• Patient knowledge of risk factors 18 months after a nurse-led vascular intervention

    Tone, J M; Gallagher, P; Agha, A; Thompson, C J (2011)
    Background and aims: Eighteen months after the completion of a vascular risk intervention study, the authors aimed to ascertain whether participants who attended the intensive, nurse-led group had better retention of knowledge of diabetes and heart disease compared with those who had undergone standard diabetes care. Method: A knowledge-based questionnaire was sent to participants who completed the vascular risk intervention study, 94 from the intensive, nurse-led group and 94 from the standard care group. Results: A response rate of 75% was achieved. Although more participants in the intensive group achieved recommended vascular risk targets, there was no increase in retained knowledge of vascular risks. A high proportion of the total cohort could not quantify targets for blood pressure (67.2%), cholesterol (65.1%) or HbA1c (68.1%). Conclusion: In this cohort of people with type 2 diabetes, knowledge retention regarding treatment targets was poor. Education programmes should stress awareness of vascular risk factors and diabetes.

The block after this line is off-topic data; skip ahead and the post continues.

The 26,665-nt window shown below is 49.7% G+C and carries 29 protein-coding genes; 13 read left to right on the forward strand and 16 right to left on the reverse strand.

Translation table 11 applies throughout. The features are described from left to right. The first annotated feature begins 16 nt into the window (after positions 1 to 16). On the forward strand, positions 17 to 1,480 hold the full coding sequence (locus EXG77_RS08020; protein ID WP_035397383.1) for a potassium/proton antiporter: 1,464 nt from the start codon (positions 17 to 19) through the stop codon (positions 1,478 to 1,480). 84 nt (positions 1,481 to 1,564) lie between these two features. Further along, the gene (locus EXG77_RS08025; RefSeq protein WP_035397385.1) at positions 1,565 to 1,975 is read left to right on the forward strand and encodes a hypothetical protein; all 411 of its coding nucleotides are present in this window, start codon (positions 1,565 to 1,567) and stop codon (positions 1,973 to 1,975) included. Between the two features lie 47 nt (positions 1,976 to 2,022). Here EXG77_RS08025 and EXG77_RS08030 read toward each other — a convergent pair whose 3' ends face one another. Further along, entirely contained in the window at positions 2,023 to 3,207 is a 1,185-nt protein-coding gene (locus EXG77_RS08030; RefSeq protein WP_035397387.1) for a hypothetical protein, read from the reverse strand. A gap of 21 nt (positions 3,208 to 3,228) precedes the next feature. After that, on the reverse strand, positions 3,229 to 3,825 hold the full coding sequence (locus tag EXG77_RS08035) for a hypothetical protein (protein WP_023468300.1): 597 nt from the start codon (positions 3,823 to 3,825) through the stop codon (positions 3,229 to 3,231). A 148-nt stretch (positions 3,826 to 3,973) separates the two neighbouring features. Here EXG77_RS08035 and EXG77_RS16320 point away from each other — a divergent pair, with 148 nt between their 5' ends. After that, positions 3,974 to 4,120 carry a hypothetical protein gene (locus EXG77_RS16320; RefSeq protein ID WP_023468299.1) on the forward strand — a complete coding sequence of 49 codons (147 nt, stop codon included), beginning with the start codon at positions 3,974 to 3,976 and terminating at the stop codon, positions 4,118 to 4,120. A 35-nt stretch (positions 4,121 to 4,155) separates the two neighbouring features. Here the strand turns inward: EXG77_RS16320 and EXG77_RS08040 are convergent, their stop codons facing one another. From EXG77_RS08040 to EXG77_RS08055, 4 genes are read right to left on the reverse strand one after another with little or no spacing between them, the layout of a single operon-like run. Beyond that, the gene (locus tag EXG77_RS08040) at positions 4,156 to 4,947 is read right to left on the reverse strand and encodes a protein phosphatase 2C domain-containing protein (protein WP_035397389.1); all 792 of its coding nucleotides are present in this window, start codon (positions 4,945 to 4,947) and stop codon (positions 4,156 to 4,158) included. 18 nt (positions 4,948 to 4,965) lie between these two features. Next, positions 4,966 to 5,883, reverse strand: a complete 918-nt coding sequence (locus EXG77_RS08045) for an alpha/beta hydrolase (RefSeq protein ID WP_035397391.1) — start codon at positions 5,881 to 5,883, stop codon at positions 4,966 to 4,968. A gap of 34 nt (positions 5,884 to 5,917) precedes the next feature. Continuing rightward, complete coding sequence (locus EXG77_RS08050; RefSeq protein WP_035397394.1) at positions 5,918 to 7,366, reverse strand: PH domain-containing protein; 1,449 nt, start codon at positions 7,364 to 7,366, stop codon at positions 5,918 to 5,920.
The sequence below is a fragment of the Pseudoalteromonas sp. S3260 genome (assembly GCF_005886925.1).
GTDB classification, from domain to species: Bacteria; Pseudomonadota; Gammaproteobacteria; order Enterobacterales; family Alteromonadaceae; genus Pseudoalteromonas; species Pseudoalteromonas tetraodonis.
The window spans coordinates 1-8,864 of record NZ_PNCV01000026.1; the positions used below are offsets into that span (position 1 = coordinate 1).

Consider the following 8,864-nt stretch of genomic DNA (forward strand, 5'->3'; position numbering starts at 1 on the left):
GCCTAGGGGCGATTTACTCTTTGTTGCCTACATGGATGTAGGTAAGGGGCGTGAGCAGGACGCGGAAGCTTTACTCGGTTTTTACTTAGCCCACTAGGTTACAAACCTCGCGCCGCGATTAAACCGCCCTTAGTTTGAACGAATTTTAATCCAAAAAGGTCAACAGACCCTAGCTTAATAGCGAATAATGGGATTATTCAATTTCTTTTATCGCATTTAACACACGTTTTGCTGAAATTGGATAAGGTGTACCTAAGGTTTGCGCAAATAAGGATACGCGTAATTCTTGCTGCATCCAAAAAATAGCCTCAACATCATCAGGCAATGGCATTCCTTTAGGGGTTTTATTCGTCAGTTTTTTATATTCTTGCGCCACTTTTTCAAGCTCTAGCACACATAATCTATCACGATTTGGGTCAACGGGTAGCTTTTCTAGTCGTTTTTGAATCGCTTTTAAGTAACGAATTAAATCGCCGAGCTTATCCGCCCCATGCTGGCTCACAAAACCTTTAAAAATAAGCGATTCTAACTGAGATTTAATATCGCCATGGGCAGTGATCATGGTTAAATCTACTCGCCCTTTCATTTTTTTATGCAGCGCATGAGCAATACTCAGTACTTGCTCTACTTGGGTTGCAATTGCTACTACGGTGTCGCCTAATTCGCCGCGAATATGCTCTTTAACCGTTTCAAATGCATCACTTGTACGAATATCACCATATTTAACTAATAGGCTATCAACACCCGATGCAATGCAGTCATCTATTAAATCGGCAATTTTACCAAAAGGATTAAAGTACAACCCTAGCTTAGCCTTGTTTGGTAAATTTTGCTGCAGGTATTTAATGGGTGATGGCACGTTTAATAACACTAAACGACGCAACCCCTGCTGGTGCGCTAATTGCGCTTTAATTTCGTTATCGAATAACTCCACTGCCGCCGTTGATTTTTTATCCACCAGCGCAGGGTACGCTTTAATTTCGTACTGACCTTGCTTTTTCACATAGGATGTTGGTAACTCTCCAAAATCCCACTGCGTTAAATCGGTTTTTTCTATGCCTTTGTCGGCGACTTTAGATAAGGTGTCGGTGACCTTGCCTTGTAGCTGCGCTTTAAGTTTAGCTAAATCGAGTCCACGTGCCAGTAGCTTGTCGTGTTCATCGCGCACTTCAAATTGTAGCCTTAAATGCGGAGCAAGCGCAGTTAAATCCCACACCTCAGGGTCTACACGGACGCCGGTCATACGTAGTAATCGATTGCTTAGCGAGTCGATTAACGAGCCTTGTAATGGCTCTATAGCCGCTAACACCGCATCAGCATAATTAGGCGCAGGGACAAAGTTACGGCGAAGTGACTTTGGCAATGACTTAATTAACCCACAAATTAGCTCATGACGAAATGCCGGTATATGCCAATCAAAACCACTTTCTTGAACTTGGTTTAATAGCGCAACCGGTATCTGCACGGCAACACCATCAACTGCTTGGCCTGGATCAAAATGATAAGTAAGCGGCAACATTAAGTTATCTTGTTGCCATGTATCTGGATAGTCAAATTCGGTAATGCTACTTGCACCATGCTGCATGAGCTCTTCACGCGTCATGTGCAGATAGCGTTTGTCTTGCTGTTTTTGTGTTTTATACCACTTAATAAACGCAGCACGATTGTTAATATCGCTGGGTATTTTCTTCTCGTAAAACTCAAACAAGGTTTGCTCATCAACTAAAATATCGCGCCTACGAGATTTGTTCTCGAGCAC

• Dyslipidaemia--hepatic and intestinal cross-talk.

    Tomkin, Gerald H; Trinity College Dublin and Diabetes Institute of Ireland, Beacon Hospital, Sandyford, Clontra, Quinns Road, Shankill Co, Dublin, Ireland. gerald.tomkin@tcd.ie, tomking@tcd.ie (2010-06)
    Cholesterol metabolism is tightly regulated with the majority of de novo cholesterol synthesis occurring in the liver and intestine. 3 Hydroxy-3-methylglutaryl coenzyme A reductase, a major enzyme involved in cholesterol synthesis, is raised in both liver and intestine in diabetic animals. Niemann PickC1-like1 protein regulates cholesterol absorption in the intestine and facilitates cholesterol transport through the liver. There is evidence to suggest that the effect of inhibition of Niemann PickC1-like1 lowers cholesterol through its effect not only in the intestine but also in the liver. ATP binding cassette proteins G5/G8 regulate cholesterol re-excretion in the intestine and in the liver, cholesterol excretion into the bile. Diabetes is associated with reduced ATP binding cassette protein G5/G8 expression in both the liver and intestine in animal models. Microsomal triglyceride transfer protein is central to the formation of the chylomicron in the intestine and VLDL in the liver. Microsomal triglyceride transfer protein mRNA is increased in diabetes in both the intestine and liver. Cross-talk between the intestine and liver is poorly documented in humans due to the difficulty in obtaining liver biopsies but animal studies are fairly consistent in showing relationships that explain in part mechanisms involved in cholesterol homeostasis.